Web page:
DARPA researcher pursues 'nanomemory'


Although many of today's scientists expect a wait of several years or more until the first practical manifestations of nanotechnology appear, Kwan Kwok is an exception.

Kwok, a program manager with the Defense Advanced Research Projects Agency, said he plans to have a working nanoscale computer memory by 2004. If so, one square centimeter's worth of the device Kwok envisions could hold more than 10 gigabytes of data, enough for several full-length movies.


Nanotechnology is the ability to manipulate matter on the atomic or molecular scale. In the case of computer memory, staggering storage capacity such as envisioned by Kwok would emerge from using individual molecules as electrical components, or "moletronics." The work is much more specific than even the area of nanoelectronics, which studies advanced uses for polymers and other organic compounds, he said.

"We are focusing on a very specific group of molecules that are small and they 'switch,' so we can build computing circuits with them," Kwok told United Press International at the DARPATECH 2002 conference in Anaheim, Calif., last week. "Since we're so focused, we are able to accelerate the development of this technology from perhaps a 40-year span to a few years to 10 years or so."


The DARPA team is experimenting with moletronics applications conjunction with wires only a few atoms in diameter, Kwok said. The scale makes them difficult to manipulate. At an equivalent diameter of an inch, the wires would be as long as a football field. The most promising technology so far is using the nanowires in an array, instead of linking them end-to-end, he said.

"When we have two-terminal molecules as we do now, you want to have parallel wires on the bottom," Kwok said. "Then ... flow a (single-atom-thick) layer of molecules on top of the wires. That leaves the (storage) molecules sticking up, then you cross them (with perpendicular wires) on top and you have the two terminals connected."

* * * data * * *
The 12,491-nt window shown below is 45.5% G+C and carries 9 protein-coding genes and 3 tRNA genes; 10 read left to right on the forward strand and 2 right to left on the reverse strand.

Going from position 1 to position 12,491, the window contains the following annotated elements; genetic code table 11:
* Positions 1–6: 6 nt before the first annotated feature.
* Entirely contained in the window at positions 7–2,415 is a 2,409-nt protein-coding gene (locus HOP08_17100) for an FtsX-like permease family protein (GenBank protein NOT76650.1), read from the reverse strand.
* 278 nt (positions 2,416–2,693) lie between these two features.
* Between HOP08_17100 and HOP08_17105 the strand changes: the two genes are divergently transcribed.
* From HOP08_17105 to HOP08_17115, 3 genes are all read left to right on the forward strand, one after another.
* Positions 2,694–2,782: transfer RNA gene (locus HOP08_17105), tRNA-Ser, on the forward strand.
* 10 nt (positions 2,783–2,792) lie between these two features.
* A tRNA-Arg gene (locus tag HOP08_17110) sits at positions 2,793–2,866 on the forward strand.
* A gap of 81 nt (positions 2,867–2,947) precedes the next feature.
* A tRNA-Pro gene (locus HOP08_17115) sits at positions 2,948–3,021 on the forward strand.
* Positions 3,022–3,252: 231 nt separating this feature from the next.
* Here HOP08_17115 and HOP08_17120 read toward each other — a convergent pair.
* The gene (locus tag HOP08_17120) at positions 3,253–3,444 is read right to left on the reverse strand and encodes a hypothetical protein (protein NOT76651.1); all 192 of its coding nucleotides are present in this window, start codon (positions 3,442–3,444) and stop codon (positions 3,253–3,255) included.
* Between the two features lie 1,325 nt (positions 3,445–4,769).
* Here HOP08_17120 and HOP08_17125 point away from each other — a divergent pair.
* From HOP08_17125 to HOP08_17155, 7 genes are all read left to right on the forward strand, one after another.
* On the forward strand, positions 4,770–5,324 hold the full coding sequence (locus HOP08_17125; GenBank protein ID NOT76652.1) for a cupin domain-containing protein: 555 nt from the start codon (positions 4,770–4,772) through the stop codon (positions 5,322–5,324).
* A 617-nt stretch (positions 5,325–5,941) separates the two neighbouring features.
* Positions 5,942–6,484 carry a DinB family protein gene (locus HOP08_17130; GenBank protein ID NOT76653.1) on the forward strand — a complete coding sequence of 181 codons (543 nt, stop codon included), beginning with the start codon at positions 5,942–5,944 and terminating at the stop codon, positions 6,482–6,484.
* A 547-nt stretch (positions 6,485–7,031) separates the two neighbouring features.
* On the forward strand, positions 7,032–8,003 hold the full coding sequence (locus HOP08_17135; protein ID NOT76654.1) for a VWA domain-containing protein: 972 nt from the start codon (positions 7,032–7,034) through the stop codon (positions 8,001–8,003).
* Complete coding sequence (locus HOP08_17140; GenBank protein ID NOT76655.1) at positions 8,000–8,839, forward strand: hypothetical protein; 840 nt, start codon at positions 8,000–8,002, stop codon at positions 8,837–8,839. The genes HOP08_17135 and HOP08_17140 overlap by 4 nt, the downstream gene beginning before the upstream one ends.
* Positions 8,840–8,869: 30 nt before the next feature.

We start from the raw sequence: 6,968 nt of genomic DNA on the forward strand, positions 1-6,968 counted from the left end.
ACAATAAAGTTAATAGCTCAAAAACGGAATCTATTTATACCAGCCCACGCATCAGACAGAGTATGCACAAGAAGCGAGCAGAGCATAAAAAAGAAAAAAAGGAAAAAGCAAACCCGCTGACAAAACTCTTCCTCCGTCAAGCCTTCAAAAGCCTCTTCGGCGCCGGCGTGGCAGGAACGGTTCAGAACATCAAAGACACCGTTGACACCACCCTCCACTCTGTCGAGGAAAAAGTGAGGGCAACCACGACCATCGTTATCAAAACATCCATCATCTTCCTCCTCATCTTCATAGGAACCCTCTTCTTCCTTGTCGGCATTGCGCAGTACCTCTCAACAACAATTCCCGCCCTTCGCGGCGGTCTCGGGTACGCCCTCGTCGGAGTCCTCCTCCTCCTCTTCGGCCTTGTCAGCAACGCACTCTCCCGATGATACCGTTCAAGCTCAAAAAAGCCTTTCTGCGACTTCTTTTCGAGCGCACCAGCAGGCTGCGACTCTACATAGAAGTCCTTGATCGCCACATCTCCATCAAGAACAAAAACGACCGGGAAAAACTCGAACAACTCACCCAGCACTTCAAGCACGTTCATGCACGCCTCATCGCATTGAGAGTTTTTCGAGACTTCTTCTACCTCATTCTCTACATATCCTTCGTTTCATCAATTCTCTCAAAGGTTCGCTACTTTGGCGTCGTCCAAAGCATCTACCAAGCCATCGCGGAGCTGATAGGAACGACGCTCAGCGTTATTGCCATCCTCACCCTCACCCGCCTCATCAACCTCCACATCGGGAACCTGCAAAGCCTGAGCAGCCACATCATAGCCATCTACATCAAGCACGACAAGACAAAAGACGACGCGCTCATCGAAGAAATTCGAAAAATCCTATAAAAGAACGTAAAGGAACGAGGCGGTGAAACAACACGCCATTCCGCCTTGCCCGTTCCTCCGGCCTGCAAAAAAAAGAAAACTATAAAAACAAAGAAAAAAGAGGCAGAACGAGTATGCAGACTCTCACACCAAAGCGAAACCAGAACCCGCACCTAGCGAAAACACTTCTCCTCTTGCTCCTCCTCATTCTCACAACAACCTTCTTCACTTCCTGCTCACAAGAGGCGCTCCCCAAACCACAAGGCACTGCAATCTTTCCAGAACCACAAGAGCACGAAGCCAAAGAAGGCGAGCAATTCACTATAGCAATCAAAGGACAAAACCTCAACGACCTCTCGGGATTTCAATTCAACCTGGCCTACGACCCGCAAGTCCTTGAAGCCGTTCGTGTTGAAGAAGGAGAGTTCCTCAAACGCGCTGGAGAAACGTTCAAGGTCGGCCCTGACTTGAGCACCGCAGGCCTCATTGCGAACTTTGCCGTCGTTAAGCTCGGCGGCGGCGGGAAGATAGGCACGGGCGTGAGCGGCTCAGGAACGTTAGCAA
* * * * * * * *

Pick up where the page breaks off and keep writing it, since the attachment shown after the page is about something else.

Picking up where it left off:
Another nanoscale approach involves structures called quantum dots, which isolates a small number of atoms to achieve unique physical properties, he said. "The quantum dot area is part of the moletronics program. We have one team of researchers at Notre Dame developing that technology. They're making progress and doing excellent work, but they're not at the (nanowire array) maturity level."

The team's 2004 research target involves creating a working memory device that stores 100 billion bits, or gigabits, per square centimeter. The best available hard disk drive -- today's state-of-the-art storage leader -- packs about 15 gigabits into a square inch. Hard drive researchers have demonstrated the ability to store 100 gigabits per square inch, but even that capacity would fall four or five times short of Kwok's nanoscale memory.


Perhaps more relevant for the device's possible uses is a comparison with dynamic random access memory, or DRAM, employed by today's computer processors to hold the information currently being used.

"The difference is that the molecules retain the information a lot longer than the DRAM can," Kwok said. "You don't have the parasitic resistance and corresponding power requirements with the molecules, so you wouldn't need to refresh them as much."